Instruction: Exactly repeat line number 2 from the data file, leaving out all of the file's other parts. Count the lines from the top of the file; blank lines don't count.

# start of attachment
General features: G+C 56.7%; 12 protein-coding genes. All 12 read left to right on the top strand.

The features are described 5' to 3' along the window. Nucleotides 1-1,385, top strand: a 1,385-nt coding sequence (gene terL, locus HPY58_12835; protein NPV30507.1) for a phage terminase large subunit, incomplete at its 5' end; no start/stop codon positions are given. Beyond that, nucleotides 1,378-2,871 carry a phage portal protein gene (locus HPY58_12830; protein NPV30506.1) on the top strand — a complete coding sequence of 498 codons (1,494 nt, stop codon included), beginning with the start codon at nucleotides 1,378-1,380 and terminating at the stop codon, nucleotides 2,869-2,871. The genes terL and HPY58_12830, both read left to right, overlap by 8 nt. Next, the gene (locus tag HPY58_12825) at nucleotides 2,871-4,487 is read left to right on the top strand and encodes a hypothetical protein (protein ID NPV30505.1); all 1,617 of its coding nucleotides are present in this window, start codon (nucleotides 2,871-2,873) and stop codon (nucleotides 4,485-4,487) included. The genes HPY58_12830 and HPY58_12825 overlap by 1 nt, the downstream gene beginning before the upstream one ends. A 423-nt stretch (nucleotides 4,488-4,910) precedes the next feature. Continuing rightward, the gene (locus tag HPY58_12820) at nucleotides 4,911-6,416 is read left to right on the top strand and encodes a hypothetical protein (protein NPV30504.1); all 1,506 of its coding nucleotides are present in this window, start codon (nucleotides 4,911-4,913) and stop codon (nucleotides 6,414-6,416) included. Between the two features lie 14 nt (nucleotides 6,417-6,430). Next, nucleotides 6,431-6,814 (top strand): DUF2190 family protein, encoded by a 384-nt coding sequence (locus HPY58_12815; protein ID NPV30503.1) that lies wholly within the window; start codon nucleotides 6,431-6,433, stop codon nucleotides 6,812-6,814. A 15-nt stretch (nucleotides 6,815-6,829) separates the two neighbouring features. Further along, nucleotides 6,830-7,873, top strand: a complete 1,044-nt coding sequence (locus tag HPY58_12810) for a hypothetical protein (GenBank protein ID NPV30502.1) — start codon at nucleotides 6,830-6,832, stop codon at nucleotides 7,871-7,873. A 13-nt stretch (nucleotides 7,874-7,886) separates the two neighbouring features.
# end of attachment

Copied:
The features are described 5' to 3' along the window. Nucleotides 1-1,385, top strand: a 1,385-nt coding sequence (gene terL, locus HPY58_12835; protein NPV30507.1) for a phage terminase large subunit, incomplete at its 5' end; no start/stop codon positions are given. Beyond that, nucleotides 1,378-2,871 carry a phage portal protein gene (locus HPY58_12830; protein NPV30506.1) on the top strand — a complete coding sequence of 498 codons (1,494 nt, stop codon included), beginning with the start codon at nucleotides 1,378-1,380 and terminating at the stop codon, nucleotides 2,869-2,871. The genes terL and HPY58_12830, both read left to right, overlap by 8 nt. Next, the gene (locus tag HPY58_12825) at nucleotides 2,871-4,487 is read left to right on the top strand and encodes a hypothetical protein (protein ID NPV30505.1); all 1,617 of its coding nucleotides are present in this window, start codon (nucleotides 2,871-2,873) and stop codon (nucleotides 4,485-4,487) included. The genes HPY58_12830 and HPY58_12825 overlap by 1 nt, the downstream gene beginning before the upstream one ends. A 423-nt stretch (nucleotides 4,488-4,910) precedes the next feature. Continuing rightward, the gene (locus tag HPY58_12820) at nucleotides 4,911-6,416 is read left to right on the top strand and encodes a hypothetical protein (protein NPV30504.1); all 1,506 of its coding nucleotides are present in this window, start codon (nucleotides 4,911-4,913) and stop codon (nucleotides 6,414-6,416) included. Between the two features lie 14 nt (nucleotides 6,417-6,430). Next, nucleotides 6,431-6,814 (top strand): DUF2190 family protein, encoded by a 384-nt coding sequence (locus HPY58_12815; protein ID NPV30503.1) that lies wholly within the window; start codon nucleotides 6,431-6,433, stop codon nucleotides 6,812-6,814. A 15-nt stretch (nucleotides 6,815-6,829) separates the two neighbouring features. Further along, nucleotides 6,830-7,873, top strand: a complete 1,044-nt coding sequence (locus tag HPY58_12810) for a hypothetical protein (GenBank protein ID NPV30502.1) — start codon at nucleotides 6,830-6,832, stop codon at nucleotides 7,871-7,873. A 13-nt stretch (nucleotides 7,874-7,886) separates the two neighbouring features.